Phylum Arthropoda (Jointed Appendages Animals)MAIN CHARACTERS
- Arthropoda is the largest Phylum of the animal kingdom including 10, 00000 species of different types of animals.
- The word Arthropods is derived from Greek Arthos – Jointed and Podos – Foot.
Arthropodes have undergone an adaptive radiation for aerial, aquatic, terrestrial and parasitic environment. They are widely distributed in each and every place of the world.
Arthropoda are “bilaterally symmetrical,” metamerically segmented metazoa.
- Their body is covered by an exo-skeleton of “chitin” and protein.
- They possess paired jointed appendages.
- Their metamers are not alike but are specialized and their number is generally fixed.
- The head is well developed.
- Musculature is not continues but comprises separates striped muscles.
- The coelomic space in Arthropods is occupied by the blood vascular system and is thus called “Haemocoel.”
- Digestive tract is complete; mouth and anus lie at the opposite end of the body.
- Circulatory system is open with dorsal heart and arteries but without capillaries.
- Respiration through general body surface, by gills in aquatic forms, trachea or book lungs in terrestrial forms.
- Excretion by “Malpighian tubules” or Coelomoducts.
- Sexes are generally separate and sexual dimorphism is often exhibited by several forms.
- Fertilization is internal.
- Development is usually indirect through the larval stage.
- Nervous system of arthropods is quite similar to that of annelids and consists of dorsal anterior brain and a double ventral nerve cord.
Phylum Arthropoda is divided into following five classes:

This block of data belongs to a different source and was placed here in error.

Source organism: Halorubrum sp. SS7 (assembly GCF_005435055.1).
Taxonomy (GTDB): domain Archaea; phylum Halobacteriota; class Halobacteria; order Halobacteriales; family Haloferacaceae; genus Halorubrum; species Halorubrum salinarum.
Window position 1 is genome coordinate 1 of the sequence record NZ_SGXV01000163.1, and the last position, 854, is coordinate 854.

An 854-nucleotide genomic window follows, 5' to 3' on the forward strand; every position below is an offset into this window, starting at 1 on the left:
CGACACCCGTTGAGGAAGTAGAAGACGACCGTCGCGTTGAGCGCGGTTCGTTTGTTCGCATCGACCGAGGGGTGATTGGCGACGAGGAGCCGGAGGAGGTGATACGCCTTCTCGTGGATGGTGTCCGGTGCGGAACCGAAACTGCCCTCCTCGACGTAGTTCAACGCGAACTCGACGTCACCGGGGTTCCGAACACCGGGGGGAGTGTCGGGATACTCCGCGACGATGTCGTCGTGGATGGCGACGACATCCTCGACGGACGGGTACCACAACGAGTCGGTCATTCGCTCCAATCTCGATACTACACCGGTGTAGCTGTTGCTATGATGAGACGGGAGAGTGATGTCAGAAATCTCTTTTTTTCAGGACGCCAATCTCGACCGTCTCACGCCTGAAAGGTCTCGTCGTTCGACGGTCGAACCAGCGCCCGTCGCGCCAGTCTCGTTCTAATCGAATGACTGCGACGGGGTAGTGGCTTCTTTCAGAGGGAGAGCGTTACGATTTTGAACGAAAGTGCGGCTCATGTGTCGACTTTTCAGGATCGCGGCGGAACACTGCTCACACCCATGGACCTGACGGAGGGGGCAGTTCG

1. CLASS MEROSTOMATA
- Almost all members of the class Merostomata are extinct. The only living merostomes, the king Crabs have survived.
- The animals are horse-shoe shaped.
- The long spike like tail that extends, posteriorly is used in locomotion. It is called “Telson.”
- They feed on mollusks, worms and other invertebrates that they find on the ocean floor.
- King Crabs a hors-shoe crabs have a tough “Carapace” jointed to a smaller abdomen.
- E.g:Limulus Polyphemus (King Crab).
- This class includes spiders, scorpions, mites, ticks and many other terrestrial arthropods.
- The Arachnid body consists of a cephalothorax and abdomen.
- Cephalothorax is comprised of fused head and thorax.
- Arachnids have six pairs of jointed appendages.
- Most Archnids are carnivorous and prey upon insects and other small arthropods.
- Respiration in archnids takes place either by trachea or book lungs or by both.
- They are mainly terrestrial arthropods.
- They have no antenna.
- Cephalothorax is non-segmented.
3. CLASS CRUSTACEA
- They live both in marine and fresh waters.
- A few are terrestrial.
- Crustaceans are unique among arthropods in possessing two pairs of antenna.
- They always have one pair of mandibles and two pairs of maxillae around the mouth.
- Mandibles are usually adapted for biting and chewing. Maxillae are used for holding the food.
- Their body is divided into three distinct parts, i.e. the head, thorax and abdomen.
- Respiration usually takes place through gills associated with appendages.
- The sexes are usually separate and the reproduction is sexual.
- The thoracic and abdominal appendages may be variously modified for walking, swimming, feeding, respiration or as accessory reproductive structures.
4. CLASS MYRIAPODA
- All the animals are terrestrial.